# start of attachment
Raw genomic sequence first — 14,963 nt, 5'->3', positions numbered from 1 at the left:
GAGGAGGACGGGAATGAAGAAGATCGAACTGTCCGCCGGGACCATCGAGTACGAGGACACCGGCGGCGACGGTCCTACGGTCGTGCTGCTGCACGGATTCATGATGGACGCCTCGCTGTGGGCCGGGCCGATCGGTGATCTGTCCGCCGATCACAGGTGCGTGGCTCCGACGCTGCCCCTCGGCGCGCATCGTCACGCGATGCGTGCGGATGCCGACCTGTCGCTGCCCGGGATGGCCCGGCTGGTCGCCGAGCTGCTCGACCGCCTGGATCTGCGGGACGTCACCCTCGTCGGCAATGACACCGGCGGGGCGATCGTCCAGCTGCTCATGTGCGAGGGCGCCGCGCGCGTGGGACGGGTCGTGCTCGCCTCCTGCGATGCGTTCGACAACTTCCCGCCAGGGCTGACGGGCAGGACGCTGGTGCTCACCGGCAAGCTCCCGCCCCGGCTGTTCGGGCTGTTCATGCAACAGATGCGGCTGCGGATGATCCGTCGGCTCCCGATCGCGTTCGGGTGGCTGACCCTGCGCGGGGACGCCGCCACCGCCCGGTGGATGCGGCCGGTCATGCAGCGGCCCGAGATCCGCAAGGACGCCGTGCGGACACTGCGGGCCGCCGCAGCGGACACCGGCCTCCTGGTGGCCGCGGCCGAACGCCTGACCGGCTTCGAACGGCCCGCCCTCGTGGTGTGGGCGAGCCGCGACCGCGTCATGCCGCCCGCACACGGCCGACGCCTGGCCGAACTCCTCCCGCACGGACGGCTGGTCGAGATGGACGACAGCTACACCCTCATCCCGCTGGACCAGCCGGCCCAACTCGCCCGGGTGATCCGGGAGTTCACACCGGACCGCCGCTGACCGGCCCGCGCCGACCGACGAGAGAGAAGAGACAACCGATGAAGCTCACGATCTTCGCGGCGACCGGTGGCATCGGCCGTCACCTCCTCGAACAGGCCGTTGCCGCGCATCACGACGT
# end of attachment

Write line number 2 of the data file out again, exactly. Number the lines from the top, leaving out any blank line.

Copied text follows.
GAGGAGGACGGGAATGAAGAAGATCGAACTGTCCGCCGGGACCATCGAGTACGAGGACACCGGCGGCGACGGTCCTACGGTCGTGCTGCTGCACGGATTCATGATGGACGCCTCGCTGTGGGCCGGGCCGATCGGTGATCTGTCCGCCGATCACAGGTGCGTGGCTCCGACGCTGCCCCTCGGCGCGCATCGTCACGCGATGCGTGCGGATGCCGACCTGTCGCTGCCCGGGATGGCCCGGCTGGTCGCCGAGCTGCTCGACCGCCTGGATCTGCGGGACGTCACCCTCGTCGGCAATGACACCGGCGGGGCGATCGTCCAGCTGCTCATGTGCGAGGGCGCCGCGCGCGTGGGACGGGTCGTGCTCGCCTCCTGCGATGCGTTCGACAACTTCCCGCCAGGGCTGACGGGCAGGACGCTGGTGCTCACCGGCAAGCTCCCGCCCCGGCTGTTCGGGCTGTTCATGCAACAGATGCGGCTGCGGATGATCCGTCGGCTCCCGATCGCGTTCGGGTGGCTGACCCTGCGCGGGGACGCCGCCACCGCCCGGTGGATGCGGCCGGTCATGCAGCGGCCCGAGATCCGCAAGGACGCCGTGCGGACACTGCGGGCCGCCGCAGCGGACACCGGCCTCCTGGTGGCCGCGGCCGAACGCCTGACCGGCTTCGAACGGCCCGCCCTCGTGGTGTGGGCGAGCCGCGACCGCGTCATGCCGCCCGCACACGGCCGACGCCTGGCCGAACTCCTCCCGCACGGACGGCTGGTCGAGATGGACGACAGCTACACCCTCATCCCGCTGGACCAGCCGGCCCAACTCGCCCGGGTGATCCGGGAGTTCACACCGGACCGCCGCTGACCGGCCCGCGCCGACCGACGAGAGAGAAGAGACAACCGATGAAGCTCACGATCTTCGCGGCGACCGGTGGCATCGGCCGTCACCTCCTCGAACAGGCCGTTGCCGCGCATCACGACGT